- Significant New Uses of Chemical Substances; Updates to the Hazard Communication Program and Regulatory Framework; Minor Amendments to Reporting Requirements for Premanufacture Notices, 2070-AJ94. On July 28, 2016, EPA issued a rule proposing changes to the applicable significant new uses of chemical substances regulations at 40 C.F.R. Part 721 to align EPA's regulations, where possible, with the final revisions to the U.S. Occupational Safety and Health Administration (OSHA) Hazard Communications Standard. The Regulatory Agenda states that EPA is reviewing the comments received and is planning to issue a final rule in February 2019.
- Certain Nonylphenols and Nonylphenol Ethoxylates; SNUR, 2070-AJ96. The Regulatory Agenda states that EPA is reviewing the comments received on the proposed SNUR issued on October 1, 2014, for certain chemical substances commonly known as nonylphenols (NP) and nonylphenol ethoxylates (NPE) and is planning to issue a final rule in September 2019. More information on the proposed SNUR is available in our memorandum “EPA Proposes SNUR for Nonylphenols and Nonylphenol Ethoxylates.”
- Methylene Chloride; Rulemaking Under TSCA Section 6(a), 2070-AK07. The Regulatory Agenda states that EPA is scheduled to issue the final rule prohibiting the consumer and commercial paint stripping uses for methylene chloride by December 2018. In a press release issued on May 10, 2018, EPA stated that it will not re-evaluate the paint stripping uses of methylene chloride and will rely on its previous risk assessments. See our memorandum “EPA Will Send Final Methylene Chloride Rule to OMB ‘Shortly’” for more information on the proposed rule.
- Asbestos; SNUR, 2070-AK45. The Regulatory Agenda states that EPA’s proposed SNUR under TSCA Section 5(a)(2) for certain uses of asbestos that are no longer in use in the United States is scheduled to be issued in final by January 2019. The proposed SNUR was issued on June 11, 2018, and the comment period ended on August 10, 2018. More information on the proposed rule is available in our memorandum “Monthly Update for June 2018.”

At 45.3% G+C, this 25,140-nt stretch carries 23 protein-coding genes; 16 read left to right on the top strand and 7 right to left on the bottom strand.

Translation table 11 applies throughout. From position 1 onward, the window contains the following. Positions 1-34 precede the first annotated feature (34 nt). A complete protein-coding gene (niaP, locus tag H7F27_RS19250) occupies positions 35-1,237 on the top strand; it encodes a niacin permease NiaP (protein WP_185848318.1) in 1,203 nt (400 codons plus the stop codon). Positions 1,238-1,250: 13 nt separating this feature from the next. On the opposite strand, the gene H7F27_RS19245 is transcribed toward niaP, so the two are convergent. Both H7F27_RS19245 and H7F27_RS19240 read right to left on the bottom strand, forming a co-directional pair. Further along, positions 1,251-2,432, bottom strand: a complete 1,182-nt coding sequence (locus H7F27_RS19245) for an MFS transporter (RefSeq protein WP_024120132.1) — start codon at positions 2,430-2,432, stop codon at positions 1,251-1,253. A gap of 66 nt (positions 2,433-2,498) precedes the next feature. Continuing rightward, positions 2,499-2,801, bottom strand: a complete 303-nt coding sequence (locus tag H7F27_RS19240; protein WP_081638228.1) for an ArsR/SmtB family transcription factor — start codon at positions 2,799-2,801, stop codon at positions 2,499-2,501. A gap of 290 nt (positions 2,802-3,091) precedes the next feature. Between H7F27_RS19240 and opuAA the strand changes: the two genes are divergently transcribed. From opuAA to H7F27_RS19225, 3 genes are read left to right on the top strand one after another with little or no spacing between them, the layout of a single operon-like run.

The following Long-Term Action was also listed:
- N-Methylpyrrolidone (NMP); Regulation of Certain Uses Under TSCA Section 6(a), RIN 2070-AK46. The Regulatory Agenda states that EPA’s two co-proposals for NMP that were proposed on January 19, 2017 (as part of RIN 2070-AK07), will be issued in final with a future date “To Be Determined.” The first co-proposal would prohibit the manufacture, processing, and distribution in commerce of NMP for all consumer and most commercial paint and coating removal and the use of NMP for most commercial paint and coating removal. The second co-proposal would require commercial users of NMP for paint and coating removal to establish a worker protection program and not use paint and coating removal products that contain greater than 35 percent NMP by weight, with certain exceptions; and require processors of products containing NMP for paint and coating removal to reformulate products such that they do not exceed 35 percent NMP by weight, to identify gloves that provide effective protection for the formulation, and to provide warnings and instructions on any paint and coating removal products containing NMP. For more information on the proposed rule, please see our memorandum "Monthly Update for February 2017."
For information on the TSCA items included in the Spring 2018 Regulatory Agenda, please see our blog item “EPA’s Spring 2018 Unified Agenda and Regulatory Plan Includes TSCA Rulemakings.”
B&C is launching a podcast November 1, 2018. It’s called All Things Chemical™ and it will engage listeners in intelligent, insightful conversation about everything related to industrial, pesticidal, and specialty chemicals and the law and business issues surrounding chemicals. B&C’s talented team of lawyers, scientists, and consultants will keep listeners abreast of the changing world of both domestic and international chemical regulation and provide analysis of the many intriguing and complicated issues surrounding this space.
A teaser introduction to the podcast is available now. Full episodes will be available November 1, 2018, on iTunes, Spotify, and Stitcher.